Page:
Page 5588 - Week 13 - Thursday, 17 November 2011

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national and international, which have established a model for collaborative committees. The paper suggested there were features from collaborative models in other jurisdictions that could have a role for committees and legislation development in the ACT.

A number of parliaments in other countries involve committees in the review and development of legislation, including New Zealand, the United States Congress and Scotland. The Scottish parliament in particular provides a useful model for us to consider and there is evidence that the legislative process in Scotland involves a high degree of consensus and agreement of all parties.

A proposal was put to the committee chairs meeting that ministers would identify proposed laws that would go to an Assembly committee for consideration, working collaboratively with the executive. In the first instance, the executive would identify proposed laws that could be referred to committees, when the Chief Minister tables the autumn and spring legislation programs.

When a law was identified and nominated, the responsible minister would move a motion in the Assembly referring the bill to the relevant standing committee and appoint the relevant minister for the inquiry’s duration. Secondly, it would provide for relevant departmental officers to assist the committee and, thirdly, arrange for drafting assistance from the Parliamentary Counsel’s Office. The committee would then progress the inquiry. Once completed, it would draft a report on the inquiry and views proposed on the bill, along with a draft bill and explanatory statement. The committee would report to the Assembly with a copy of the bill. The process could also apply to private members’ bills. The committee chairs meeting supported trialling the process and the suggestion was that the exposure draft Election Commitments Costing Bill 2011 be nominated and referred to the relevant committee.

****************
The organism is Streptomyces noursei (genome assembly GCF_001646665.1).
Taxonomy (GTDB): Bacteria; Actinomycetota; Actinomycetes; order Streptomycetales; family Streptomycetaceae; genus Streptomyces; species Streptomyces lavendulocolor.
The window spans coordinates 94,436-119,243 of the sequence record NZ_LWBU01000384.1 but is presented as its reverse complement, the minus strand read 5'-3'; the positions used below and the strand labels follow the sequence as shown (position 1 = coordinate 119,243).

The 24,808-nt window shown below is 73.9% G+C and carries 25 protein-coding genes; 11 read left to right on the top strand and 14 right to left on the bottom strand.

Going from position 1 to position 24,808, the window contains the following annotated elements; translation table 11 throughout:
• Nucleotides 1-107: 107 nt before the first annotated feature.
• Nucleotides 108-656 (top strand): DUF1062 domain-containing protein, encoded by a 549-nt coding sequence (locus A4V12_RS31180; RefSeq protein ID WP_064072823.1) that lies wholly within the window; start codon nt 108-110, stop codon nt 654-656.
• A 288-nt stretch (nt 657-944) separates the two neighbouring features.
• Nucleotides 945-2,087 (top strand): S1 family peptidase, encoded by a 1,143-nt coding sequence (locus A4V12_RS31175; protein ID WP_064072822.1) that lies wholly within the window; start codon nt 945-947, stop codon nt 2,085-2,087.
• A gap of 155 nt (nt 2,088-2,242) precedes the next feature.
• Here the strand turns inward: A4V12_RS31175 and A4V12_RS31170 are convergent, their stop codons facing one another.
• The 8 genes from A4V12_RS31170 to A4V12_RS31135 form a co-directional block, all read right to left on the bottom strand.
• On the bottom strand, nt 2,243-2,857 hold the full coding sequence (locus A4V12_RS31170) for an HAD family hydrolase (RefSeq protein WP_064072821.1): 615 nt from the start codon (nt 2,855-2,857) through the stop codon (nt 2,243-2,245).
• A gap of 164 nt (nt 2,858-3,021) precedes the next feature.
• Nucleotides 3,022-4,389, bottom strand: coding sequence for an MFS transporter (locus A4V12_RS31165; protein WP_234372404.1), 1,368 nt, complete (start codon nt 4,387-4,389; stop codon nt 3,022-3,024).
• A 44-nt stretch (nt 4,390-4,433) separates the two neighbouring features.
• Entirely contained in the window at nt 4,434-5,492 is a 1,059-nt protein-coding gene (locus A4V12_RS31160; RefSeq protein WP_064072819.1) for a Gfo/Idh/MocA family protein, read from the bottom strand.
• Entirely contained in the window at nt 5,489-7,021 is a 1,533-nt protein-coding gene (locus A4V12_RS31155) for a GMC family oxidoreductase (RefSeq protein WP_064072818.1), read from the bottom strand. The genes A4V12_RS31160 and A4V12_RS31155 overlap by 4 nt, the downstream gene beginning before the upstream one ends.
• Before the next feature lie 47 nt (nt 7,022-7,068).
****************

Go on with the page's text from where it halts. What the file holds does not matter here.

This particular bill does represent a good opportunity to trial the process, as we obviously will all be particularly affected by the bill and its impact is, in one sense, restricted to the political parties involved in the process. This is a good chance to see how this process works and I hope it takes some of the adversarial politics out of an area where it otherwise might be particularly acute.

Following some discussion and reflection, the Greens’ view is that a select committee is the best model for this. The proposed time frame for the committee report is March next year, which gives the committee a reasonable time frame in which to do the work and would then allow the Assembly to debate the bill in sufficient time before the election period. The Greens very much look forward to working with both parties on the development of the bill and hopefully on others in the future if this process proves to be successful.

I will quickly go to Mr Smyth’s proposed amendment and speak to it now. As I already mentioned in my speech, this process was outlined in a letter from the Speaker. The Secretariat provided information on other jurisdictions where ministers sit on collaborative committees and where these sorts of models work well. A proposal was put to committee chairs, who supported trialling the process, and the suggestion was that the draft Election Commitments Costing Bill 2011 be nominated as the appropriate bill. That is why this process has been put forward.

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